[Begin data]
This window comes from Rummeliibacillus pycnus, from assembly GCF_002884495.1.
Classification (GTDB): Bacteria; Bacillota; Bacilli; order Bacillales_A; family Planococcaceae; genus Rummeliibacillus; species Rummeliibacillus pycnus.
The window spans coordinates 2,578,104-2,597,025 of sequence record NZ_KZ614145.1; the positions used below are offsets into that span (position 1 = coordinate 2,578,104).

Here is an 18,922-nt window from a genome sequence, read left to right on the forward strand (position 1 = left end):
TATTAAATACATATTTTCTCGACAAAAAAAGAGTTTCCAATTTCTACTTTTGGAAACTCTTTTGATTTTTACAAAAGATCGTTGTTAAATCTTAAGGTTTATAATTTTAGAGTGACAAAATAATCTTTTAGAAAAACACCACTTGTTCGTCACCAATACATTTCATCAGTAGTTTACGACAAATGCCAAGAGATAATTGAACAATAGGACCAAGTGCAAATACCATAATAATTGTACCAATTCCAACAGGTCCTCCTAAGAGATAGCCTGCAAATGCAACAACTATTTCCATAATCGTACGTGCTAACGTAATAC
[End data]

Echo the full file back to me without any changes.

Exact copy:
This window comes from Rummeliibacillus pycnus, from assembly GCF_002884495.1.
Classification (GTDB): Bacteria; Bacillota; Bacilli; order Bacillales_A; family Planococcaceae; genus Rummeliibacillus; species Rummeliibacillus pycnus.
The window spans coordinates 2,578,104-2,597,025 of sequence record NZ_KZ614145.1; the positions used below are offsets into that span (position 1 = coordinate 2,578,104).

Here is an 18,922-nt window from a genome sequence, read left to right on the forward strand (position 1 = left end):
TATTAAATACATATTTTCTCGACAAAAAAAGAGTTTCCAATTTCTACTTTTGGAAACTCTTTTGATTTTTACAAAAGATCGTTGTTAAATCTTAAGGTTTATAATTTTAGAGTGACAAAATAATCTTTTAGAAAAACACCACTTGTTCGTCACCAATACATTTCATCAGTAGTTTACGACAAATGCCAAGAGATAATTGAACAATAGGACCAAGTGCAAATACCATAATAATTGTACCAATTCCAACAGGTCCTCCTAAGAGATAGCCTGCAAATGCAACAACTATTTCCATAATCGTACGTGCTAACGTAATAC